- The Victorian National Parks Association;
- The Federation of Victorian Walking Clubs; and
- The Save Our Bushlands Action Committee.
SURVIVAL AND MAINTAINANCE OF THE MOUNTAIN HUTS
The cancellation of the Kosciuszko alpine grazing leases in the 1960's, with the departure of the mountain cattlemen, coincided with the marked increase in the numbers of bushwalkers and skiers using the mountain huts. After the snow leases served by Mawsons Hut were cancelled in 1963, the Exclusive Squirrel Ski Touring Club commenced looking after that hut. However, few of the other huts were being maintained until the Kosciuszko Huts Association (KHA) was founded in 1970. Since then over forty groups, clubs and individuals have volunteered to maintain the Kosciuszko huts through the KHA. Work has included everything from general cleaning, collecting fallen branches from the forest floor and cutting dead timber for firewood, to major structural repairs.
The NSW Government compulsorily acquired the AAC managed Lake Albina lodge in 1969. Sections of the conservation movement queried the very existence of huts above the snowline. Some of the huts were in a poor condition before their maintenance was taken over by caretaker groups and the KHA. One such hut was Moulds Hut located near Spencers Peak, about 9km ENE of Mt Jagungal. Although the exterior renovated hut was painted in 'park brown', aluminium sheeting had been used internally to seal the hut against draughts and moisture ingress. In February 1976 the hut was deliberately set on fire and destroyed.
Alpine hut, a ski touring hut extensively used in the 1940's and early 1950's (please see the Second Installment of this series), was allowed to burn down in 1979 and Constances Hut was destroyed by fire in 1984. Rawsons Hut, whose condition in 1982 was assessed as fair internally and structurally sound, sympathetically located in a very sheltered position beside the headwaters of the Snowy River at the northern end of Etheridge Range, was demolished.
Acting on the adopted Plan of Management for the Kosciuszko National Park, Lake Albina Lodge which provided a base for Main Range skiing (Photo No. 39), was burnt down in March 1983 by Park workmen. The Park Helicopter removed metal (such as roofing tiles) that had survived the fire. What was in 1969, the best equipped and best managed Main Range lodge, had been allowed to degenerate into an alpine slum through lack of routine maintenance. Following the demolition of Lake Albina Lodge, the Illawong Ski Tourers seemed to be the next in line for demolition, particularly when advised by the NSW National Parks and Wildlife Service that "The position is that occupation on a caretaker basis by the Illawong Ski Tourers of the Illawong Lodge has been approved until 31 December, 1985, but not beyond and no negotiations concerning tenure beyond that date are in progress or will be entertained."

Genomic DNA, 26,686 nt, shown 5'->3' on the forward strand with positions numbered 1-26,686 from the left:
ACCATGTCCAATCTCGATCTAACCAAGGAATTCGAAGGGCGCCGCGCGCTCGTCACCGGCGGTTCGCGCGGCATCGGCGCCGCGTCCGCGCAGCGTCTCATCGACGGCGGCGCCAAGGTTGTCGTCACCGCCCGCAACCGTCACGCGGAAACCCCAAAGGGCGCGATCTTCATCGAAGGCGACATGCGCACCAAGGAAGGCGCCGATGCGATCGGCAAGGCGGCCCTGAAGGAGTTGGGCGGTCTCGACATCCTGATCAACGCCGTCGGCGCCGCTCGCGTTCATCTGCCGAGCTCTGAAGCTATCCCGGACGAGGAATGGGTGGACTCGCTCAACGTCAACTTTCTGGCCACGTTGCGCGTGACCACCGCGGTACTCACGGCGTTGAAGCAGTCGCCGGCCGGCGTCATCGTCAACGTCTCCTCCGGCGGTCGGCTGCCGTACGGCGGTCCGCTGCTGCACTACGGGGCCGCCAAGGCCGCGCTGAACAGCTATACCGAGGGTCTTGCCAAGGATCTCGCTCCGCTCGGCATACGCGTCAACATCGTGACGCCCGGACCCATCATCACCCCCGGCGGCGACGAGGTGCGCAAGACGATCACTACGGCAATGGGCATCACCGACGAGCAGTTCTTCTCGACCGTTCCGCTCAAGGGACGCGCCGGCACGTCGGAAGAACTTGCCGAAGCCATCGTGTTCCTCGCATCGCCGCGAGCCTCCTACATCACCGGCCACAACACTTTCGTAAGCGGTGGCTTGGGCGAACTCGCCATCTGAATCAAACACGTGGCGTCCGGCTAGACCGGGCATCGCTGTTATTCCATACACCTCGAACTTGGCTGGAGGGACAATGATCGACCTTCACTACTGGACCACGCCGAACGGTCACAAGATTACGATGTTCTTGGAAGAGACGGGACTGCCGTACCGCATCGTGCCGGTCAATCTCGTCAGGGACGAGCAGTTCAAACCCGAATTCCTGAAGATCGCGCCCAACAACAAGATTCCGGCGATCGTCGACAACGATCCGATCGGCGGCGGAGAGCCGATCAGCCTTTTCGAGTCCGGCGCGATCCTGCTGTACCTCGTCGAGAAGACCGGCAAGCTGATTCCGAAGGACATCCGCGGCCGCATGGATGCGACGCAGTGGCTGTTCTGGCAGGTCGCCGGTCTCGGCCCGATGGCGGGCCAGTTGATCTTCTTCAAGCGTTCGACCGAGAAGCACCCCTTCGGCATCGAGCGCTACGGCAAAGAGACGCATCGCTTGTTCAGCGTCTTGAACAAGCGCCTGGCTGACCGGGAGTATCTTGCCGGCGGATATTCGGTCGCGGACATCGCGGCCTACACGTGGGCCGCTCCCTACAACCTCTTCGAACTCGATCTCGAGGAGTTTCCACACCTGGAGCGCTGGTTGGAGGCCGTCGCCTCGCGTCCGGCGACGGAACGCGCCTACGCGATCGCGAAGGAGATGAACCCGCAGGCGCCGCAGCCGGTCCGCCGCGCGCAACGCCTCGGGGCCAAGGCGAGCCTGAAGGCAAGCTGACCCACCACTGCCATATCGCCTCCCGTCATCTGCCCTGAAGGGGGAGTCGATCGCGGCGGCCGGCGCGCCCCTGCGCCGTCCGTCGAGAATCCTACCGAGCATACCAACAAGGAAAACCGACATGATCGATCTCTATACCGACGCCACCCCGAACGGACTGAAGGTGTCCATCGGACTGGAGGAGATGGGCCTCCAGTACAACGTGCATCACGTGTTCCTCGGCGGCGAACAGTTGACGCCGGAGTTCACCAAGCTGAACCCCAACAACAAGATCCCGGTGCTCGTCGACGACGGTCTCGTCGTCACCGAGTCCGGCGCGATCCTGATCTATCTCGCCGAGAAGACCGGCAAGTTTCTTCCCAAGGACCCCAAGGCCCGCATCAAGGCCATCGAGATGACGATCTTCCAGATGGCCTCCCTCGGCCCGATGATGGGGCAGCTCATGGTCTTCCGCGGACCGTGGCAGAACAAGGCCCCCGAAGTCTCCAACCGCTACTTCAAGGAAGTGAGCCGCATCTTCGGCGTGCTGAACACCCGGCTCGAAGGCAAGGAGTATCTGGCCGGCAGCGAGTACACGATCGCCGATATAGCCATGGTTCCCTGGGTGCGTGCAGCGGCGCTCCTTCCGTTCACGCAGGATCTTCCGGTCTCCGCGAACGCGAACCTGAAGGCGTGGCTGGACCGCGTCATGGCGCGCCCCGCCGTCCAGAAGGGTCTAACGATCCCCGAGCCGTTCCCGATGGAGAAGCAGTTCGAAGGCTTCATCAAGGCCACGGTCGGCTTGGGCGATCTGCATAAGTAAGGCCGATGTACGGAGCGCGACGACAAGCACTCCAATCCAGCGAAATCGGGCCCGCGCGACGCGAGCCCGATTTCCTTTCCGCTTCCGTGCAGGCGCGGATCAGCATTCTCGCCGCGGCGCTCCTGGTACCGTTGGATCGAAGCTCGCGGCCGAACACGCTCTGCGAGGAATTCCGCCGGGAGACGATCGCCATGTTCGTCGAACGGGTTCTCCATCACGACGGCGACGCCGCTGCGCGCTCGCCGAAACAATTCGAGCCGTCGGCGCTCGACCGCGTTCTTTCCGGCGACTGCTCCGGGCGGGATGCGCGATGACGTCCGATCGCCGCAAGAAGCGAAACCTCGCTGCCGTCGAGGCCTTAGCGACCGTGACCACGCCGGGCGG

Prior to 1985, part of the boundary of the Kosciuszko National Park was located about 5km east of Mount Jagungal on the crest of the Munyang Range at about 1700 metres elevation. The Snowy Plains, with clumps of trees separated by broad grassed areas, exist to the east of this former boundary and slope gently down to the Gungarlin River at 1400m elevation some 8km further to the east. This ideal ski touring land was privately owned freehold land zoned Rural 7c and was mostly used for stock grazing from Spring to Autumn each year. Portions 35 and 36 Parish of Gungarlin were owned by Bryan Haig, a keen cross-country skier and a past president of the ACT Ski Council, who lived on the property for much of the year and hosted other keen ski tourers in his home, which was called Bogong Lodge (Photo No. 40).
The AAC and some other ski clubs were most interested in constructing a few small huts on Block 36 for ski touring and bushwalking purposes. In December 1984 the retiring NSW Minister for Planning and Environment, Mr Terry Sheahan, approved the compulsory resumption of Bryan Haig's Block 36 by the National Parks and Wildlife Service (NPWS) to allow its incorporation into the Kosciuszko National Park. This action was confirmed (by telegram dated 18 January 1985) by the incoming Minister, Mr Bob Carr.
Minister dated 21 January 1985) that Bogong Lodge, Bryan Haig's home overlooking the Snowy Plains, be retained as a shelter for ski tourers, to be administered by a committee of management consisting of ski clubs and governmental agencies (such as the NPWS and the NSW Department of Planning and Environment) with an annual rental being paid to the NSW State Government and with Bryan Haig initially acting as caretaker,.
All the events summarized in this section of the Eighth Installment, represented the end of the 1950 dream of the Ski Tourers' Association that had driven it to establish a chain of huts across the NSW Alps. Henceforth, it was apparent that the Australian Alpine Club could only build huts in established ski villages, because even dwellings on freehold land were no longer safe from compulsory acquisition and subsequent demolition.
WATER FROM THE ROCK AT DINNER PLAIN
Building on the previous experience from the Perisher Ground Water Investigation in the 1970's, detailed geological and hydrogeological investigations of the Dinner Plain area were performed by Warren Peck of Golder Associates, in November 1981. The aim was to obtain.subsurface information as to the possible existence of a groundwater resource and to obtain data for the foundation design of the proposed ski village at Dinner Plain on the crest of the Great Dividing Range at 1570m above sea-level.